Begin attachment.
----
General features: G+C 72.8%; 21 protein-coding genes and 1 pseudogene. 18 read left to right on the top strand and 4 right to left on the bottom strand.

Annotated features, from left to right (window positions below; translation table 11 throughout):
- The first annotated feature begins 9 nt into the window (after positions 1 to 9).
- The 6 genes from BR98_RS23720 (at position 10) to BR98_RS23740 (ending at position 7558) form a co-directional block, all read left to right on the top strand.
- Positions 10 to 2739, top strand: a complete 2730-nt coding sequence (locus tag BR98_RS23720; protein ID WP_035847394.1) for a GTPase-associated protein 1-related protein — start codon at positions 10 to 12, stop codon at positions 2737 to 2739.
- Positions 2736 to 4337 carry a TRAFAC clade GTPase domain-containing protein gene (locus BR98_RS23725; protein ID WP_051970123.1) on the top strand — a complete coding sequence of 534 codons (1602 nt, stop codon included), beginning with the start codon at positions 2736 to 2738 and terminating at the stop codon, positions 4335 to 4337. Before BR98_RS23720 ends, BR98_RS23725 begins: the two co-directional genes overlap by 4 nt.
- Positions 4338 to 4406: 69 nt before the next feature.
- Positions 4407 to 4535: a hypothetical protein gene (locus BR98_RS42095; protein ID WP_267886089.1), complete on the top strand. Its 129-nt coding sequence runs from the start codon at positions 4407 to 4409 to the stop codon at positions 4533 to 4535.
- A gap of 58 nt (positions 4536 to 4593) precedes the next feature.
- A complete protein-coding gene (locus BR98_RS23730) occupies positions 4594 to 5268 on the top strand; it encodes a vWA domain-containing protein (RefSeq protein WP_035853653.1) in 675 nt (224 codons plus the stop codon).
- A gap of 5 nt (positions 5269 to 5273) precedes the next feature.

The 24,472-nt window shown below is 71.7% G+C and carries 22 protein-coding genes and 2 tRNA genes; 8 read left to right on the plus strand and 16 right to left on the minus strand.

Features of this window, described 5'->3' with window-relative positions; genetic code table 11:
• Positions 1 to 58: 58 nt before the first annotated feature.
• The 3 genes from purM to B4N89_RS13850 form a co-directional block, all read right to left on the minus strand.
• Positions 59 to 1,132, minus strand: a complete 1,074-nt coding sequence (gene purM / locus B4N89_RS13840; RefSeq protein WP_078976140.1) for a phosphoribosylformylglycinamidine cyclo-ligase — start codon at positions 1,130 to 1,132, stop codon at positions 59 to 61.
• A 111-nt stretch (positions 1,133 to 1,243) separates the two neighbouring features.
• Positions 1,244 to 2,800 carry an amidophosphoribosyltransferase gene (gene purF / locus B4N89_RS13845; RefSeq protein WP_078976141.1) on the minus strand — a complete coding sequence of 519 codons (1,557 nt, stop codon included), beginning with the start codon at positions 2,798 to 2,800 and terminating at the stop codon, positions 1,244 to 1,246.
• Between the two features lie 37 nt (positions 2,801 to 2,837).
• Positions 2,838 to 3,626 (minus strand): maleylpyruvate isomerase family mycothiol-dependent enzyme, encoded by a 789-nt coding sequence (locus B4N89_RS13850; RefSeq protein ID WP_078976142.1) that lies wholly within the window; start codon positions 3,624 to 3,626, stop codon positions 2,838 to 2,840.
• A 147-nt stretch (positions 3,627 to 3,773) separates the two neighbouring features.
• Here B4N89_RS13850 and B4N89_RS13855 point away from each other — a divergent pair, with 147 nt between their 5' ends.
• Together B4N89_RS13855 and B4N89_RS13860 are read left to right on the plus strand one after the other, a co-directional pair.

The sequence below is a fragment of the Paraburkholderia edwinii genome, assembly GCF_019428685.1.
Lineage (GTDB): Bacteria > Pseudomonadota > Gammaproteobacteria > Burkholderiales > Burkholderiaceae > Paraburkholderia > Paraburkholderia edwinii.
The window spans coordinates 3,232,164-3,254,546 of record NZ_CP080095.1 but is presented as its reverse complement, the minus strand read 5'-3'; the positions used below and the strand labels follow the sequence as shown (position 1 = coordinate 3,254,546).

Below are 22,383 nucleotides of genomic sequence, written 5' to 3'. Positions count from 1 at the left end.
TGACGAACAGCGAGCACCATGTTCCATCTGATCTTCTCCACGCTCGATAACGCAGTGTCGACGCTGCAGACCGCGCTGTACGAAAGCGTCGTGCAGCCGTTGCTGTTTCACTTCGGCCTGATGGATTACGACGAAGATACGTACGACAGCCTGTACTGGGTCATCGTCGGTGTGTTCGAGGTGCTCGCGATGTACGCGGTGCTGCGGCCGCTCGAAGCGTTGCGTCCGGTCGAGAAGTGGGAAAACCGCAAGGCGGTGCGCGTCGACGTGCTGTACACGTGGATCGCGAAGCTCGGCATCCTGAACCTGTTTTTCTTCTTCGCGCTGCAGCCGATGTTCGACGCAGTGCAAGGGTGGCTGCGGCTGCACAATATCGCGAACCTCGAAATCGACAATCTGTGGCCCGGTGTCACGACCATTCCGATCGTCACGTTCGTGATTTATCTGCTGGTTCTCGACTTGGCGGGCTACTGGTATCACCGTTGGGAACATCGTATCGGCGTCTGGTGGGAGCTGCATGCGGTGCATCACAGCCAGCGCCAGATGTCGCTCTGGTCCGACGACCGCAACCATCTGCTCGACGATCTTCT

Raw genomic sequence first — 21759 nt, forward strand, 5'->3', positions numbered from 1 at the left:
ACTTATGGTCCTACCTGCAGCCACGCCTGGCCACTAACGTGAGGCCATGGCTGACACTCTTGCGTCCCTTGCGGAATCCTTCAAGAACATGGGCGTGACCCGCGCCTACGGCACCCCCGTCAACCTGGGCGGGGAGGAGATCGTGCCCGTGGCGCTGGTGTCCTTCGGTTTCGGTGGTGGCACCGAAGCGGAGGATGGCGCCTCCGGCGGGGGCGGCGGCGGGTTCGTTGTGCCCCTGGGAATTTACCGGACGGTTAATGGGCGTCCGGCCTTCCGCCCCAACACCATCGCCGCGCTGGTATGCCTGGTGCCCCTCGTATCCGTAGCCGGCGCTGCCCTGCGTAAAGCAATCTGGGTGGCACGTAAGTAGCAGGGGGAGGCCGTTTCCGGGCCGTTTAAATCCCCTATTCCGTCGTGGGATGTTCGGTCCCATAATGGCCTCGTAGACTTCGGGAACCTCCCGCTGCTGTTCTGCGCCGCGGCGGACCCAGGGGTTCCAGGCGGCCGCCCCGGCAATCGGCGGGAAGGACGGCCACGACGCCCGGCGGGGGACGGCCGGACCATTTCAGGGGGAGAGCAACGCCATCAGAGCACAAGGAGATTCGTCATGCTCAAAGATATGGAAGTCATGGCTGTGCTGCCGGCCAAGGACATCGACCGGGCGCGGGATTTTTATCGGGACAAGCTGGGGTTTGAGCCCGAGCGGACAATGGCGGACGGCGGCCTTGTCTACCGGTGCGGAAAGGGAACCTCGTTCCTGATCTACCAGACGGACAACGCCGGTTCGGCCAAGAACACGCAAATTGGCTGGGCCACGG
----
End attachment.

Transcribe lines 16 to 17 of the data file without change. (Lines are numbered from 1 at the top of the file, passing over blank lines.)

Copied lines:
• Positions 59 to 1,132, minus strand: a complete 1,074-nt coding sequence (gene purM / locus B4N89_RS13840; RefSeq protein WP_078976140.1) for a phosphoribosylformylglycinamidine cyclo-ligase — start codon at positions 1,130 to 1,132, stop codon at positions 59 to 61.
• A 111-nt stretch (positions 1,133 to 1,243) separates the two neighbouring features.